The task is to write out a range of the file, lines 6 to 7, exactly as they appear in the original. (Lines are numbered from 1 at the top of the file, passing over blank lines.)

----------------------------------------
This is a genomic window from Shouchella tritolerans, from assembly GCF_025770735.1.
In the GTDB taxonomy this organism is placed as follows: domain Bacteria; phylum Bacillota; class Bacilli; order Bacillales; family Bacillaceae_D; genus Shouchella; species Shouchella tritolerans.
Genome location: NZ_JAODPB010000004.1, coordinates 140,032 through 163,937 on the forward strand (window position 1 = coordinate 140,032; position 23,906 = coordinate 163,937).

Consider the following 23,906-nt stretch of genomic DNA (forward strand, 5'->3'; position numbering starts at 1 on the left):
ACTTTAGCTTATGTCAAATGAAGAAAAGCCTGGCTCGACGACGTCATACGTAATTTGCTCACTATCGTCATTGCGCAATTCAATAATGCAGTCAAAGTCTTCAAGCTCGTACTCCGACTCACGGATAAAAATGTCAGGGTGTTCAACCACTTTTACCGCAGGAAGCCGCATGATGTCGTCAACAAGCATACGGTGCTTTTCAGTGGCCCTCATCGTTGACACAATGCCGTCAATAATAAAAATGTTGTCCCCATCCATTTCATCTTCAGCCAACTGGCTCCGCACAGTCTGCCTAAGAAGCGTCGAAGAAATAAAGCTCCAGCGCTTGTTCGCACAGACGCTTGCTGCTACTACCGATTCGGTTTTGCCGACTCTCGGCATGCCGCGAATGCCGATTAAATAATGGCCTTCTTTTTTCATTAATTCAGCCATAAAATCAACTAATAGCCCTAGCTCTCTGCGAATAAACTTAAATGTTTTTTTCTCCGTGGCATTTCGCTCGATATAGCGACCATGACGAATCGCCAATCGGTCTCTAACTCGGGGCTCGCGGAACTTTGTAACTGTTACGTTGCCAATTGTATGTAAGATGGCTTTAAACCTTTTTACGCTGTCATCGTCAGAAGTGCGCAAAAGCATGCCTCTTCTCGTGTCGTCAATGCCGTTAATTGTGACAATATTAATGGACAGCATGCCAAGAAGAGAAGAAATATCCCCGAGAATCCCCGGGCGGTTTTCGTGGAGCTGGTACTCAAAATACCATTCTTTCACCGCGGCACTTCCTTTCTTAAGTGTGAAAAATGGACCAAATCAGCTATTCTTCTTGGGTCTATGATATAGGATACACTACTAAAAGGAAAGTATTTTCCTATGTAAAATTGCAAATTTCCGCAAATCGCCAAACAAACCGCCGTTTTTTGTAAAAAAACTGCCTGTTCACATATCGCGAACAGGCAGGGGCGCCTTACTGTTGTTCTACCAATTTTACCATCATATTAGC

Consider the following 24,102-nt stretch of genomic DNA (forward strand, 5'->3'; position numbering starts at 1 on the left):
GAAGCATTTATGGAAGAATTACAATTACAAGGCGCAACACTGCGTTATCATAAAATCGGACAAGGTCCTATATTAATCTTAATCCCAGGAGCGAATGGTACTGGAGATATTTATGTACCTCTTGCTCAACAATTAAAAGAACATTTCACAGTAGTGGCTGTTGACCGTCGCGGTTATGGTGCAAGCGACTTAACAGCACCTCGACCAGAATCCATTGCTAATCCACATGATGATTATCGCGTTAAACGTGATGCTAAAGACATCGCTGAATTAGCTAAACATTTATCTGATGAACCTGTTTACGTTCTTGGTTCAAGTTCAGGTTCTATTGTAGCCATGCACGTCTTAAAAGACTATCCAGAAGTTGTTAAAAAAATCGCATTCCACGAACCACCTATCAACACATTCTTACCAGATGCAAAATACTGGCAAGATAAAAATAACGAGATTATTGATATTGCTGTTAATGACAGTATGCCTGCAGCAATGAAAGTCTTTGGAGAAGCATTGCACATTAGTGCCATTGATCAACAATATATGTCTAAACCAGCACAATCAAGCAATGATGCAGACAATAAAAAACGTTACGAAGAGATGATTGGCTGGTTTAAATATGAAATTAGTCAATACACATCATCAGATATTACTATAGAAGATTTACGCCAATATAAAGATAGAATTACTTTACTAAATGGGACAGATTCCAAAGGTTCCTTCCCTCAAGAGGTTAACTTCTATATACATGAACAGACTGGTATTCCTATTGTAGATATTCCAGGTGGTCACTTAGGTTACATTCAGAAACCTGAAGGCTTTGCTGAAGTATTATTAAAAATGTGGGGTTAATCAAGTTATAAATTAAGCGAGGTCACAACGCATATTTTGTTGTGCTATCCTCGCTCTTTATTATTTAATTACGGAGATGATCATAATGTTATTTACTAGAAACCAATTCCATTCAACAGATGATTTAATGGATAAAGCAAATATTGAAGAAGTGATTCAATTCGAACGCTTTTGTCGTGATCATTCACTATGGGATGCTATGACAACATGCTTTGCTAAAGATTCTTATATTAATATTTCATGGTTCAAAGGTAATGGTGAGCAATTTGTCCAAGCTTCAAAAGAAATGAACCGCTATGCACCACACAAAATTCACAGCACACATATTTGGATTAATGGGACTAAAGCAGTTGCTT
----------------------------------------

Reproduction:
Consider the following 24,102-nt stretch of genomic DNA (forward strand, 5'->3'; position numbering starts at 1 on the left):
GAAGCATTTATGGAAGAATTACAATTACAAGGCGCAACACTGCGTTATCATAAAATCGGACAAGGTCCTATATTAATCTTAATCCCAGGAGCGAATGGTACTGGAGATATTTATGTACCTCTTGCTCAACAATTAAAAGAACATTTCACAGTAGTGGCTGTTGACCGTCGCGGTTATGGTGCAAGCGACTTAACAGCACCTCGACCAGAATCCATTGCTAATCCACATGATGATTATCGCGTTAAACGTGATGCTAAAGACATCGCTGAATTAGCTAAACATTTATCTGATGAACCTGTTTACGTTCTTGGTTCAAGTTCAGGTTCTATTGTAGCCATGCACGTCTTAAAAGACTATCCAGAAGTTGTTAAAAAAATCGCATTCCACGAACCACCTATCAACACATTCTTACCAGATGCAAAATACTGGCAAGATAAAAATAACGAGATTATTGATATTGCTGTTAATGACAGTATGCCTGCAGCAATGAAAGTCTTTGGAGAAGCATTGCACATTAGTGCCATTGATCAACAATATATGTCTAAACCAGCACAATCAAGCAATGATGCAGACAATAAAAAACGTTACGAAGAGATGATTGGCTGGTTTAAATATGAAATTAGTCAATACACATCATCAGATATTACTATAGAAGATTTACGCCAATATAAAGATAGAATTACTTTACTAAATGGGACAGATTCCAAAGGTTCCTTCCCTCAAGAGGTTAACTTCTATATACATGAACAGACTGGTATTCCTATTGTAGATATTCCAGGTGGTCACTTAGGTTACATTCAGAAACCTGAAGGCTTTGCTGAAGTATTATTAAAAATGTGGGGTTAATCAAGTTATAAATTAAGCGAGGTCACAACGCATATTTTGTTGTGCTATCCTCGCTCTTTATTATTTAATTACGGAGATGATCATAATGTTATTTACTAGAAACCAATTCCATTCAACAGATGATTTAATGGATAAAGCAAATATTGAAGAAGTGATTCAATTCGAACGCTTTTGTCGTGATCATTCACTATGGGATGCTATGACAACATGCTTTGCTAAAGATTCTTATATTAATATTTCATGGTTCAAAGGTAATGGTGAGCAATTTGTCCAAGCTTCAAAAGAAATGAACCGCTATGCACCACACAAAATTCACAGCACACATATTTGGATTAATGGGACTAAAGCAGTTGCTT